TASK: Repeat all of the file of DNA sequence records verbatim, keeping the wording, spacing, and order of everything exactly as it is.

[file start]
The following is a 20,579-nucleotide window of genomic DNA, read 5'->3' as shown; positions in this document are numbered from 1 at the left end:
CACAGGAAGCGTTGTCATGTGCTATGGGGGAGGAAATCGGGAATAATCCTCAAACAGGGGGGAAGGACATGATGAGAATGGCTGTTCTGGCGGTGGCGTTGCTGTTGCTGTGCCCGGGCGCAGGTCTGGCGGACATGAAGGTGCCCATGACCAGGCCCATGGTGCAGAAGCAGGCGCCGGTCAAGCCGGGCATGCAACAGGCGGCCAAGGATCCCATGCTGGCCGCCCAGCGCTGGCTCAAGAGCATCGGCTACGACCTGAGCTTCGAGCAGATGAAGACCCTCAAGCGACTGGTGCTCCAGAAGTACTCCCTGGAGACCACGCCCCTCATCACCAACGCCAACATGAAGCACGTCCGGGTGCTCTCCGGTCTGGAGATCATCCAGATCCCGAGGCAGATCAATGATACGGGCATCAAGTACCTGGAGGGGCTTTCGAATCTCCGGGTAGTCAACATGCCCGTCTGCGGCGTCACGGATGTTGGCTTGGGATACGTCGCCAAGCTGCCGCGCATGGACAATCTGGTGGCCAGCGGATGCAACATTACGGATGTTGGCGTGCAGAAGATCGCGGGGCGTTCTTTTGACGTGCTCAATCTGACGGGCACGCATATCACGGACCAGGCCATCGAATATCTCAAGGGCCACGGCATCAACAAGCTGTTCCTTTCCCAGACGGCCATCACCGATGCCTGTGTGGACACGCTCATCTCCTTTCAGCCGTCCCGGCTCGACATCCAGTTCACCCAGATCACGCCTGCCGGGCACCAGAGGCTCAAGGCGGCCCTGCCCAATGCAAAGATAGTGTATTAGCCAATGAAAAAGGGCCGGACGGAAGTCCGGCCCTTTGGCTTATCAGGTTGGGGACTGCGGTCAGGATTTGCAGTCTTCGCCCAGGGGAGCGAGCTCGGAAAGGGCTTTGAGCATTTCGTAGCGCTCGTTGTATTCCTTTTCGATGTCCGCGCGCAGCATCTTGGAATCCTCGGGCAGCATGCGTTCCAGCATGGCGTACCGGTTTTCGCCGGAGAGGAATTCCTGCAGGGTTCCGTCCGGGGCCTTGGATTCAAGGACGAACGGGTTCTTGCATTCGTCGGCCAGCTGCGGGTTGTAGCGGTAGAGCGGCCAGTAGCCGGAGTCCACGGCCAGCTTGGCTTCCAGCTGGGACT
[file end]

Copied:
The following is a 20,579-nucleotide window of genomic DNA, read 5'->3' as shown; positions in this document are numbered from 1 at the left end:
CACAGGAAGCGTTGTCATGTGCTATGGGGGAGGAAATCGGGAATAATCCTCAAACAGGGGGGAAGGACATGATGAGAATGGCTGTTCTGGCGGTGGCGTTGCTGTTGCTGTGCCCGGGCGCAGGTCTGGCGGACATGAAGGTGCCCATGACCAGGCCCATGGTGCAGAAGCAGGCGCCGGTCAAGCCGGGCATGCAACAGGCGGCCAAGGATCCCATGCTGGCCGCCCAGCGCTGGCTCAAGAGCATCGGCTACGACCTGAGCTTCGAGCAGATGAAGACCCTCAAGCGACTGGTGCTCCAGAAGTACTCCCTGGAGACCACGCCCCTCATCACCAACGCCAACATGAAGCACGTCCGGGTGCTCTCCGGTCTGGAGATCATCCAGATCCCGAGGCAGATCAATGATACGGGCATCAAGTACCTGGAGGGGCTTTCGAATCTCCGGGTAGTCAACATGCCCGTCTGCGGCGTCACGGATGTTGGCTTGGGATACGTCGCCAAGCTGCCGCGCATGGACAATCTGGTGGCCAGCGGATGCAACATTACGGATGTTGGCGTGCAGAAGATCGCGGGGCGTTCTTTTGACGTGCTCAATCTGACGGGCACGCATATCACGGACCAGGCCATCGAATATCTCAAGGGCCACGGCATCAACAAGCTGTTCCTTTCCCAGACGGCCATCACCGATGCCTGTGTGGACACGCTCATCTCCTTTCAGCCGTCCCGGCTCGACATCCAGTTCACCCAGATCACGCCTGCCGGGCACCAGAGGCTCAAGGCGGCCCTGCCCAATGCAAAGATAGTGTATTAGCCAATGAAAAAGGGCCGGACGGAAGTCCGGCCCTTTGGCTTATCAGGTTGGGGACTGCGGTCAGGATTTGCAGTCTTCGCCCAGGGGAGCGAGCTCGGAAAGGGCTTTGAGCATTTCGTAGCGCTCGTTGTATTCCTTTTCGATGTCCGCGCGCAGCATCTTGGAATCCTCGGGCAGCATGCGTTCCAGCATGGCGTACCGGTTTTCGCCGGAGAGGAATTCCTGCAGGGTTCCGTCCGGGGCCTTGGATTCAAGGACGAACGGGTTCTTGCATTCGTCGGCCAGCTGCGGGTTGTAGCGGTAGAGCGGCCAGTAGCCGGAGTCCACGGCCAGCTTGGCTTCCAGCTGGGACT